Given how fundamental the legal concept of damages is to breach of contract, many assume that the law in this area was well settled. However, as the recent High Court decision in Clark v Macourt demonstrates, there are a number of nuances that plaintiffs must bear in mind when pleading their case to avoid losing their entitlement to damages.
In 2002, under an asset sale and purchase agreement, St George Fertility Centre Pty Limited (Vendor) agreed to sell various assets of its assisted reproductive technology practice, including a stock of frozen donated sperm to Dr Clark (Buyer). Dr Macourt (Guarantor) controlled the Vendor and guaranteed its obligations under the sale contract.
Under the agreement, the Vendor warranted that the identification of donors of the sperm complied with specified guidelines, which was a requirement for the sperm to be used. However, of the stock of sperm delivered, 1,996 straws did not have adequate sperm donor records and, as a result, were unusable.
It was not disputed that the Vendor had breached its warranty and that, as the Vendor had gone into liquidation, the Guarantor was liable under the asset sale and purchase agreement.
The key issues in dispute were:
- valuing the loss, and
- whether the loss had been mitigated.
These issues were complicated by the unusual nature of the stock and the regulations that govern its use and sale.
Valuing the loss
There were two competing approaches to valuation taken by the trial judge, the NSW Court of Appeal and, ultimately, in the High Court. These were:
- loss of the value of the stock at the date of completion of the purchase, or
- the cost of acquiring the replacement stock.
One complicating factor was that the asset sale and purchase agreement did not allocate any value to the sperm. Further, the Buyer did not receive title to the sperm because a donor could always withdraw his consent to the use of his sperm at any time.
The Buyer argued that her loss included the value of what she contracted for but did not receive as at the date of the breach of the warranty. The trial judge agreed with this approach and found that buying 1,996 straws of replacement sperm would have cost about $1 million at the time the contract was breached, despite the purchase price for the assets being less than $400,000.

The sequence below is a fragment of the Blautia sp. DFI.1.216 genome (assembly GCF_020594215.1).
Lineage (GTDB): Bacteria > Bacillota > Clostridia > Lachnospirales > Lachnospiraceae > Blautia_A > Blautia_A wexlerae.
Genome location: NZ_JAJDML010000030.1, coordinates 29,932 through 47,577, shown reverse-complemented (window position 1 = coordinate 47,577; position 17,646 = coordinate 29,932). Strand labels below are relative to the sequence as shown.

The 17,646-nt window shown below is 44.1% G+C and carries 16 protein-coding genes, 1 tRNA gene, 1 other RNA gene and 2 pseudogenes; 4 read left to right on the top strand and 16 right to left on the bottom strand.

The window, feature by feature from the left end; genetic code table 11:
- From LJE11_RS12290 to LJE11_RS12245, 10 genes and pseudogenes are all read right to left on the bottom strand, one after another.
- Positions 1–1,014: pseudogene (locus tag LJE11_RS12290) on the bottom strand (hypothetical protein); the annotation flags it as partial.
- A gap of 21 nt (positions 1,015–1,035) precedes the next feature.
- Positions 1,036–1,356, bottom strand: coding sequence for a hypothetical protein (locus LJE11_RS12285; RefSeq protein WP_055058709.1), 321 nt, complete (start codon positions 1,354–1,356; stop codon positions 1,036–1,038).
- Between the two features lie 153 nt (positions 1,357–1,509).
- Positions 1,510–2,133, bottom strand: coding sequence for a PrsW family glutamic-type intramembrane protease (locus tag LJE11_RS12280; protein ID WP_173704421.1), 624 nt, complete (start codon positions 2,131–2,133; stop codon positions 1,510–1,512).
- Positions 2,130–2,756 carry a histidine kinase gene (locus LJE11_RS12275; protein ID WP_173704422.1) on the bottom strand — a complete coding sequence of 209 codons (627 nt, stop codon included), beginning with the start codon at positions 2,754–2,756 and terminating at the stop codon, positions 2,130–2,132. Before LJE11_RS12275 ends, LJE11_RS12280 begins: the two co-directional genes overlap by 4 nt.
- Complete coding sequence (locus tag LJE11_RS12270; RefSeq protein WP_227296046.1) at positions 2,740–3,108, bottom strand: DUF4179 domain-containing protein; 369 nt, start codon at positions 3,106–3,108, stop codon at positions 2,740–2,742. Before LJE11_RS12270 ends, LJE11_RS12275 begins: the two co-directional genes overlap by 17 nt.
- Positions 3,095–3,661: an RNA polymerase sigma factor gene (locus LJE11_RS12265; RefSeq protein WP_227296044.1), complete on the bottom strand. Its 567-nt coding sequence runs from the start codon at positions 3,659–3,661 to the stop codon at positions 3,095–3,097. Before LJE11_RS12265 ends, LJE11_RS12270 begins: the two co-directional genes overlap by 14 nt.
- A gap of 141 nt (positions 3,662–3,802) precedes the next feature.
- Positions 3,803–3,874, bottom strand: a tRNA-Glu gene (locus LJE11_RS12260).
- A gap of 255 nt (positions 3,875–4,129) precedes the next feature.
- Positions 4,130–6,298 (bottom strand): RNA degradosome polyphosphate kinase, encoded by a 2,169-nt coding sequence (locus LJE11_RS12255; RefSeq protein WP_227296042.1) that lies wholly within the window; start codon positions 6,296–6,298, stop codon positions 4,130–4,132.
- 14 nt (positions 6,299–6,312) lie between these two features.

The Guarantor argued that by purchasing replacement sperm, for which the Buyer could recover the cost from her patients in their treatment, the Buyer had suffered no loss. The Court of Appeal agreed with this approach, also noting that the failure to allocate any value to the sperm in the asset sale and purchase agreement meant that it could not be demonstrated that the Buyer had paid anything for the sperm.
The High Court stated that the guiding principle is that damages should represent an amount that, so far as money can, places the parties in the same situation as if the contract had been performed. Despite each judge agreeing with the principle, the High Court split 4:1 on its application. The majority holding that because the Vendor had not fulfilled its promise to sell sperm that complied with the specified guidelines, the appropriate damages (to put the Buyer in the same position had the contract been performed) was the amount required to purchase those replacement assets.
On the issue of mitigation, the Court of Appeal held that, even if their finding on the valuation of the loss was wrong, the loss claimed by the Buyer was fully mitigated by the recovery of the cost of the replacement sperm from her patients.
The majority of the High Court disagreed and held that the fact that the Buyer could recoup her purchase of replacement sperm through customer fees was irrelevant, as it neither lessened nor increased the loss the Buyer suffered due to the Vendor not supplying what it had agreed. This was because the Buyer did not receive any advantage from the replacement purchase (under the applicable legislation a doctor may only charge the costs of donor sperm and not an amount for profit). Accordingly, after the purchase and sale of the replacement sperm she was left in exactly the same position as before, having not received what she had contracted to receive.
Importance of pleadings
While the various judges disagreed on the outcome, they agreed that the way damages were pleaded affected whether the Buyer had suffered any loss.
For example, the majority of the High Court noted that if the Buyer had pleaded her case based on loss of profit, she would not have been entitled to any damages. In contrast, Justice Gageler (in dissent) held that the Buyer was not entitled to any damages because of the way she had pleaded her case.
Implications for agencies
While the key reason for the differing judgments, and outcomes, through the various courts is likely to be the unusual nature of the stock involved, together with the regulations around its use and fees, the case highlights the importance of getting your pleadings right.
A cause of action will often give rise to various alternative ways of pleading the damages. While it is common that the different ways of pleading will result in the same award, it is not always so. Accordingly, agencies need to carefully analyse how they plead their cases to ensure that they maximise their entitlement to damages.
The content of this article is intended to provide a general guide to the subject matter. Specialist advice should be sought about your specific circumstances.